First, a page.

The best way for experienced teachers to keep improving their pedagogy is to… try new things, with some pre-defined notion of what success will look like, and document how well the effort met those notions. This isn’t to say just to change for change’s sake! But it is saying don’t just sit in your comfort zone and never see if something you’ve wondered about will or won’t work. Students are sensitive to change, but they’re also remarkably resilient in their strive to learn.

What’s the piece of advice you find yourself giving the most often?

I call it “tweaking the knobs”… once you as a teacher explain a concept or analysis using a specific example, just change one of the initial assumptions a bit and ask the students how the result will be affected. It’s a quick-and-easy way to gauge students’ understanding.

What’s the funniest teaching blooper you’ve witnessed or made yourself?

There was one teacher who could never quite pronounce “orgaNIsmic biology”…

Tell us about a really interesting assignment you’ve seen.

I think the recent archeological digs in the Yard are incredibly cool examples of authentic learning assignments, but they’ve also gotten a lot of attention already. So I’ll point at a couple of the student projects from the “Activity-Based Learning” courses I work with. In one History course (84q), students went into Boston and Allston to record and write up oral histories as given by long-time residents of the city, bringing into the academic light an authentic (there’s that word again) viewpoint that’s otherwise easily overlooked. In another course, before my time, engineering and government students interned with the City of Somerville to help optimize city services that might otherwise have been cut for budgetary or efficiency/effectiveness reasons.

There’s so much opportunity for the larger physical and community environment here to serve as both our classrooms and our labs; my hope is that Harvard can move towards situating its academic practices within the local environment in a more institution-wide sense.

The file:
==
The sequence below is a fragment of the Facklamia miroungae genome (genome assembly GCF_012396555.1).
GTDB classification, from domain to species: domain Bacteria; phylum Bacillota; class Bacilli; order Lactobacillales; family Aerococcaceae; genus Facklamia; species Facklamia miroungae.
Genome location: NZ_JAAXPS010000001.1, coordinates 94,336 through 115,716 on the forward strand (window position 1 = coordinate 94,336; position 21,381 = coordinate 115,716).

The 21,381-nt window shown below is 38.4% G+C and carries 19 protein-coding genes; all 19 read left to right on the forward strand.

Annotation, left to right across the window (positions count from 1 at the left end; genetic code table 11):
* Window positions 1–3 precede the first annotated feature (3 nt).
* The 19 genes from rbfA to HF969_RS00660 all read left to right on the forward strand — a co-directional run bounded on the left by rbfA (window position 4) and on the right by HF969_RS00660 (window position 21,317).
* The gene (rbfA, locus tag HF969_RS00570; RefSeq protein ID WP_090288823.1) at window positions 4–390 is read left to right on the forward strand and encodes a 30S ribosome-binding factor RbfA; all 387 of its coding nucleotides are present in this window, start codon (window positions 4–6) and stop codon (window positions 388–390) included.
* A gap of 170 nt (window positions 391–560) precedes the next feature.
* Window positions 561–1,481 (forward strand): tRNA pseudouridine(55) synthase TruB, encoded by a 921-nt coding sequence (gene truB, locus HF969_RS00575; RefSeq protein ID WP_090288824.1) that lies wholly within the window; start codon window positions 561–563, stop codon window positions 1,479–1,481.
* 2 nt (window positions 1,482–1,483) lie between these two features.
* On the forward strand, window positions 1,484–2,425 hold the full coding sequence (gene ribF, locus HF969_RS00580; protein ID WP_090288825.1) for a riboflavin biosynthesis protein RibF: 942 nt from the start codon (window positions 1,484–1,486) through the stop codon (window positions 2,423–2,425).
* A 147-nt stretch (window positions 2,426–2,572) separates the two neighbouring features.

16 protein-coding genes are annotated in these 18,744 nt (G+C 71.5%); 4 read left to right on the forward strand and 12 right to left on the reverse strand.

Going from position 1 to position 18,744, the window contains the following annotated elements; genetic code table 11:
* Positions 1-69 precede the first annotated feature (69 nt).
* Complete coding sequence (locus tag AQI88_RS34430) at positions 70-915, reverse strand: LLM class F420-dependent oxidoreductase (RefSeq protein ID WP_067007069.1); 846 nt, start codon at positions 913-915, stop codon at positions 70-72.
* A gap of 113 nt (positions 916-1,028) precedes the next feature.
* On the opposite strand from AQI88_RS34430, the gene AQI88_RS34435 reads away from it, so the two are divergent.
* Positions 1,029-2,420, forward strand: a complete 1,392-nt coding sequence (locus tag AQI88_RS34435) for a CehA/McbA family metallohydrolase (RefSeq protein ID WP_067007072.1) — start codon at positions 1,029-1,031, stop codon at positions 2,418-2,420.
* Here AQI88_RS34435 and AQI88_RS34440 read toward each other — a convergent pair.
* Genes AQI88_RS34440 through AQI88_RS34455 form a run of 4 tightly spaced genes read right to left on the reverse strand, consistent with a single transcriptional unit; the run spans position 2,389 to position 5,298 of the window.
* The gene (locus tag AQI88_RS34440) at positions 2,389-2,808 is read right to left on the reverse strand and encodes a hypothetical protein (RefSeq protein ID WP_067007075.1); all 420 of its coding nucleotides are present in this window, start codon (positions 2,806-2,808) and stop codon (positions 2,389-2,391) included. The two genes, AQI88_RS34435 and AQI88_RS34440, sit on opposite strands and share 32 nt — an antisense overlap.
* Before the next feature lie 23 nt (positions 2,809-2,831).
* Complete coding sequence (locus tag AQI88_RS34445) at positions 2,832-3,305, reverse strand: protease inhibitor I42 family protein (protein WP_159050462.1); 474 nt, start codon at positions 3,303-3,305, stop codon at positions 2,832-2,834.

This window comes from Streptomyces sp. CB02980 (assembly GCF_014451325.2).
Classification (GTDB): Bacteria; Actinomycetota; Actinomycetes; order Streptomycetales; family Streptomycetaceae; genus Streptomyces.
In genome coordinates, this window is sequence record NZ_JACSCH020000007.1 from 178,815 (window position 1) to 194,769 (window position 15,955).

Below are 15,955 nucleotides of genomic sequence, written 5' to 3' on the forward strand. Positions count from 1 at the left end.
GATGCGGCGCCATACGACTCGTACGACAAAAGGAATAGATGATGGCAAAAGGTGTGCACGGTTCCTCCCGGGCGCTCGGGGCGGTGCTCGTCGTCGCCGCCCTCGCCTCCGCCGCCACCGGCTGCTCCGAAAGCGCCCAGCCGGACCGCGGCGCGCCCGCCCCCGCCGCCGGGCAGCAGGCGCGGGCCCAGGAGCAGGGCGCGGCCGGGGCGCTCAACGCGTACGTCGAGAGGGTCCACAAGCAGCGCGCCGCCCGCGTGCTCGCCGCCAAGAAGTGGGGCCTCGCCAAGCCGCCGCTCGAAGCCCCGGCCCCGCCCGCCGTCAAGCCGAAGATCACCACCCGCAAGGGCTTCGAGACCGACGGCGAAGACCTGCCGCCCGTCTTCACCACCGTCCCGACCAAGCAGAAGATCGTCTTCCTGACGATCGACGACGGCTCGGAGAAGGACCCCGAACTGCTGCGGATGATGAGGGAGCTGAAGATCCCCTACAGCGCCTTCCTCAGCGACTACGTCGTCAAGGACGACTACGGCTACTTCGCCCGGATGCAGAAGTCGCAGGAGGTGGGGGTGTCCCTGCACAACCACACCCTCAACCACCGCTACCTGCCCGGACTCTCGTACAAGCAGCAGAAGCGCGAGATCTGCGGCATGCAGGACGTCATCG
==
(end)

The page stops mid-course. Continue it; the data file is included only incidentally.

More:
Describe your favorite teacher.

I’d have to say my high school Physics teacher, Mr. Heward — I don’t even know his first name. He wasn’t the friendliest or most socially-nuturing teacher, and I think he wouldn’t mind me saying so. But he respected us as people first and would talk with us as a person, not as an authority figure. And it was clear that he loved his subject and wanted nothing more than for us to learn it well, and to appreciate it as much as he did if possible. So while I thought of my other high school teachers as ‘teachers’ who happened to teach a given subject, I thought of Mr. Heward as a physicist who happened to be a teacher.

What’s your favorite part of your job at the Bok Center?

Oh gee, how to name one aspect. I love working with scientists on science, as that’s my identity. But I also love working across all fields (with Head TFs, with the Course of the Future, with Activity Based Learning, etc) as that broadens my perspective so far beyond what most people embedded in a given profession ever get the chance to experience or contribute to. So I’ll cop out and say that it’s that I get to
do both.

I’ve also really enjoyed the opportunity, in the past few years, to get back to teaching my own semester-long seminars in addition to supporting other teachers.